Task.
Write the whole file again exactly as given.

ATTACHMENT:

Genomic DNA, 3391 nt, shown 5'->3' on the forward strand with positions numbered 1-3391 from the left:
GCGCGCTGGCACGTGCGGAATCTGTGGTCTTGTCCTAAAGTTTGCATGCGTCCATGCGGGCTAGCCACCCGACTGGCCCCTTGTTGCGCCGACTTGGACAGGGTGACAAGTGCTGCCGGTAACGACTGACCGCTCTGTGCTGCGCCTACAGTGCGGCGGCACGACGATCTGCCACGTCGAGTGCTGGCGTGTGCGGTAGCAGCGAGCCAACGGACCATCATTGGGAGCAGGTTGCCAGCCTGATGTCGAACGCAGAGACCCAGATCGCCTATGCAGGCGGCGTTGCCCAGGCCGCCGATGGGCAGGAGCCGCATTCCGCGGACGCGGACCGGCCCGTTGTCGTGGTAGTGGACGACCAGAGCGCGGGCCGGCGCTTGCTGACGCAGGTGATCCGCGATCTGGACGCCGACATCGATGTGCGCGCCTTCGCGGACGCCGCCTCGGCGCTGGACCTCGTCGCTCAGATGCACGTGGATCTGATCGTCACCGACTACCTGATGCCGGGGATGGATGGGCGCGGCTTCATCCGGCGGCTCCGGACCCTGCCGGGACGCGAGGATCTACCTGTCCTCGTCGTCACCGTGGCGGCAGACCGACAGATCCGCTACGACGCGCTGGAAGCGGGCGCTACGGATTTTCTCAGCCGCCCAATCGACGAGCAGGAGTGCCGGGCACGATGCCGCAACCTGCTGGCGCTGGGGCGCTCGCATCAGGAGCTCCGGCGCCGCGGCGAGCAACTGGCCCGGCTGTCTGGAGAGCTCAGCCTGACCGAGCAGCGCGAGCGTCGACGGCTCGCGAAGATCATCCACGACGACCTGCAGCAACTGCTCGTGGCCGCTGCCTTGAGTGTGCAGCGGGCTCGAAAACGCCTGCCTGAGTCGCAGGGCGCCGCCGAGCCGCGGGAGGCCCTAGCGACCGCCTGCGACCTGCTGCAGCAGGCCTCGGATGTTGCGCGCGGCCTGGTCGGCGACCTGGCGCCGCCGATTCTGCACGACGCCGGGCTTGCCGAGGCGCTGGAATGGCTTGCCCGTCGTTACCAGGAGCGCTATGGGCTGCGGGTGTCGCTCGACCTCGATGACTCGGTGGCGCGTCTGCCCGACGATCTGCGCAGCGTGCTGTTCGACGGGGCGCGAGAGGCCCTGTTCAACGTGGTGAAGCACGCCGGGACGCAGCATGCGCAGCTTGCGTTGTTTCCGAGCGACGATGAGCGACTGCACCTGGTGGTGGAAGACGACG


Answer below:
Genomic DNA, 3391 nt, shown 5'->3' on the forward strand with positions numbered 1-3391 from the left:
GCGCGCTGGCACGTGCGGAATCTGTGGTCTTGTCCTAAAGTTTGCATGCGTCCATGCGGGCTAGCCACCCGACTGGCCCCTTGTTGCGCCGACTTGGACAGGGTGACAAGTGCTGCCGGTAACGACTGACCGCTCTGTGCTGCGCCTACAGTGCGGCGGCACGACGATCTGCCACGTCGAGTGCTGGCGTGTGCGGTAGCAGCGAGCCAACGGACCATCATTGGGAGCAGGTTGCCAGCCTGATGTCGAACGCAGAGACCCAGATCGCCTATGCAGGCGGCGTTGCCCAGGCCGCCGATGGGCAGGAGCCGCATTCCGCGGACGCGGACCGGCCCGTTGTCGTGGTAGTGGACGACCAGAGCGCGGGCCGGCGCTTGCTGACGCAGGTGATCCGCGATCTGGACGCCGACATCGATGTGCGCGCCTTCGCGGACGCCGCCTCGGCGCTGGACCTCGTCGCTCAGATGCACGTGGATCTGATCGTCACCGACTACCTGATGCCGGGGATGGATGGGCGCGGCTTCATCCGGCGGCTCCGGACCCTGCCGGGACGCGAGGATCTACCTGTCCTCGTCGTCACCGTGGCGGCAGACCGACAGATCCGCTACGACGCGCTGGAAGCGGGCGCTACGGATTTTCTCAGCCGCCCAATCGACGAGCAGGAGTGCCGGGCACGATGCCGCAACCTGCTGGCGCTGGGGCGCTCGCATCAGGAGCTCCGGCGCCGCGGCGAGCAACTGGCCCGGCTGTCTGGAGAGCTCAGCCTGACCGAGCAGCGCGAGCGTCGACGGCTCGCGAAGATCATCCACGACGACCTGCAGCAACTGCTCGTGGCCGCTGCCTTGAGTGTGCAGCGGGCTCGAAAACGCCTGCCTGAGTCGCAGGGCGCCGCCGAGCCGCGGGAGGCCCTAGCGACCGCCTGCGACCTGCTGCAGCAGGCCTCGGATGTTGCGCGCGGCCTGGTCGGCGACCTGGCGCCGCCGATTCTGCACGACGCCGGGCTTGCCGAGGCGCTGGAATGGCTTGCCCGTCGTTACCAGGAGCGCTATGGGCTGCGGGTGTCGCTCGACCTCGATGACTCGGTGGCGCGTCTGCCCGACGATCTGCGCAGCGTGCTGTTCGACGGGGCGCGAGAGGCCCTGTTCAACGTGGTGAAGCACGCCGGGACGCAGCATGCGCAGCTTGCGTTGTTTCCGAGCGACGATGAGCGACTGCACCTGGTGGTGGAAGACGACG